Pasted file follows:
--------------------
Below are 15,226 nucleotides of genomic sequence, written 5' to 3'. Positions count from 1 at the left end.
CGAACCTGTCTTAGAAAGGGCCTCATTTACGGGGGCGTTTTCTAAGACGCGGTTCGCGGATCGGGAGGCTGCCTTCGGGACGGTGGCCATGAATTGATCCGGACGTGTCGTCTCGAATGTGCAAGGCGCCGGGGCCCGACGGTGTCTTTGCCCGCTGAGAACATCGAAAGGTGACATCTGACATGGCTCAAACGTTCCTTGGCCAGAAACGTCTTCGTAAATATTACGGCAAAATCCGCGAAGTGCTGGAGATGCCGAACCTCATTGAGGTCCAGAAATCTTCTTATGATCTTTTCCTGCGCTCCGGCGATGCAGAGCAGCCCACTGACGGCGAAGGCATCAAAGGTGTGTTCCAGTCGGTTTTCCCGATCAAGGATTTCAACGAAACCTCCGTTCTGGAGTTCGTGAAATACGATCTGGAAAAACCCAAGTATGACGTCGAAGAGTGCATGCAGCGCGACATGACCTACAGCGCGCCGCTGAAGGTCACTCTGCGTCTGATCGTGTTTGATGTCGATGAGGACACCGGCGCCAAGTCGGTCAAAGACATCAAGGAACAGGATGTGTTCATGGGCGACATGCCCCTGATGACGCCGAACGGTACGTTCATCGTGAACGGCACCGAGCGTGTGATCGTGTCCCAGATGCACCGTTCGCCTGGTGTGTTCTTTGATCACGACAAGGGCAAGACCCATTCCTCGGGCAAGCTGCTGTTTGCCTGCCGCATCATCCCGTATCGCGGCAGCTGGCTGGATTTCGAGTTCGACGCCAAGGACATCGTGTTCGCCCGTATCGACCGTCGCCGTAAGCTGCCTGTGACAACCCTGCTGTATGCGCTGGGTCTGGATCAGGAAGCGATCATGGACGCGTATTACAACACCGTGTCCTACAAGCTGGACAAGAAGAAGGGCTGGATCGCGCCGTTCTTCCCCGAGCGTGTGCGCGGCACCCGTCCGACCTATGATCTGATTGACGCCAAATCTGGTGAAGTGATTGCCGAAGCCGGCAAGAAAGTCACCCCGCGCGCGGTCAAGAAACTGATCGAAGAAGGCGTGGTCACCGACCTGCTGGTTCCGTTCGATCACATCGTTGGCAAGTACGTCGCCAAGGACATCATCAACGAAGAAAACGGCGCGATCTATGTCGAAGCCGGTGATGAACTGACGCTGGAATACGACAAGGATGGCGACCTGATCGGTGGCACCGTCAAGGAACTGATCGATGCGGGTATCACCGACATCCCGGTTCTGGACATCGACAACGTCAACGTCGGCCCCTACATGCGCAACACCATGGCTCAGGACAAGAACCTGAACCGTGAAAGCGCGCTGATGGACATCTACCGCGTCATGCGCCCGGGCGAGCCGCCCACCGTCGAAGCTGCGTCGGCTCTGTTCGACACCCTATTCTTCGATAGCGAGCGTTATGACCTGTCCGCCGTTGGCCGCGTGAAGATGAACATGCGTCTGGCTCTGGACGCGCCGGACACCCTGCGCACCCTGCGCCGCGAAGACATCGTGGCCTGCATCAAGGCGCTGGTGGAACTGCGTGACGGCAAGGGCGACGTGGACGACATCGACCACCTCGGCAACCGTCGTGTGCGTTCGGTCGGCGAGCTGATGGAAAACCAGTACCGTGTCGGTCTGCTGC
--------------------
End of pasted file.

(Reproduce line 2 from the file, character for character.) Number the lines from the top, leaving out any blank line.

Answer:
CGAACCTGTCTTAGAAAGGGCCTCATTTACGGGGGCGTTTTCTAAGACGCGGTTCGCGGATCGGGAGGCTGCCTTCGGGACGGTGGCCATGAATTGATCCGGACGTGTCGTCTCGAATGTGCAAGGCGCCGGGGCCCGACGGTGTCTTTGCCCGCTGAGAACATCGAAAGGTGACATCTGACATGGCTCAAACGTTCCTTGGCCAGAAACGTCTTCGTAAATATTACGGCAAAATCCGCGAAGTGCTGGAGATGCCGAACCTCATTGAGGTCCAGAAATCTTCTTATGATCTTTTCCTGCGCTCCGGCGATGCAGAGCAGCCCACTGACGGCGAAGGCATCAAAGGTGTGTTCCAGTCGGTTTTCCCGATCAAGGATTTCAACGAAACCTCCGTTCTGGAGTTCGTGAAATACGATCTGGAAAAACCCAAGTATGACGTCGAAGAGTGCATGCAGCGCGACATGACCTACAGCGCGCCGCTGAAGGTCACTCTGCGTCTGATCGTGTTTGATGTCGATGAGGACACCGGCGCCAAGTCGGTCAAAGACATCAAGGAACAGGATGTGTTCATGGGCGACATGCCCCTGATGACGCCGAACGGTACGTTCATCGTGAACGGCACCGAGCGTGTGATCGTGTCCCAGATGCACCGTTCGCCTGGTGTGTTCTTTGATCACGACAAGGGCAAGACCCATTCCTCGGGCAAGCTGCTGTTTGCCTGCCGCATCATCCCGTATCGCGGCAGCTGGCTGGATTTCGAGTTCGACGCCAAGGACATCGTGTTCGCCCGTATCGACCGTCGCCGTAAGCTGCCTGTGACAACCCTGCTGTATGCGCTGGGTCTGGATCAGGAAGCGATCATGGACGCGTATTACAACACCGTGTCCTACAAGCTGGACAAGAAGAAGGGCTGGATCGCGCCGTTCTTCCCCGAGCGTGTGCGCGGCACCCGTCCGACCTATGATCTGATTGACGCCAAATCTGGTGAAGTGATTGCCGAAGCCGGCAAGAAAGTCACCCCGCGCGCGGTCAAGAAACTGATCGAAGAAGGCGTGGTCACCGACCTGCTGGTTCCGTTCGATCACATCGTTGGCAAGTACGTCGCCAAGGACATCATCAACGAAGAAAACGGCGCGATCTATGTCGAAGCCGGTGATGAACTGACGCTGGAATACGACAAGGATGGCGACCTGATCGGTGGCACCGTCAAGGAACTGATCGATGCGGGTATCACCGACATCCCGGTTCTGGACATCGACAACGTCAACGTCGGCCCCTACATGCGCAACACCATGGCTCAGGACAAGAACCTGAACCGTGAAAGCGCGCTGATGGACATCTACCGCGTCATGCGCCCGGGCGAGCCGCCCACCGTCGAAGCTGCGTCGGCTCTGTTCGACACCCTATTCTTCGATAGCGAGCGTTATGACCTGTCCGCCGTTGGCCGCGTGAAGATGAACATGCGTCTGGCTCTGGACGCGCCGGACACCCTGCGCACCCTGCGCCGCGAAGACATCGTGGCCTGCATCAAGGCGCTGGTGGAACTGCGTGACGGCAAGGGCGACGTGGACGACATCGACCACCTCGGCAACCGTCGTGTGCGTTCGGTCGGCGAGCTGATGGAAAACCAGTACCGTGTCGGTCTGCTGC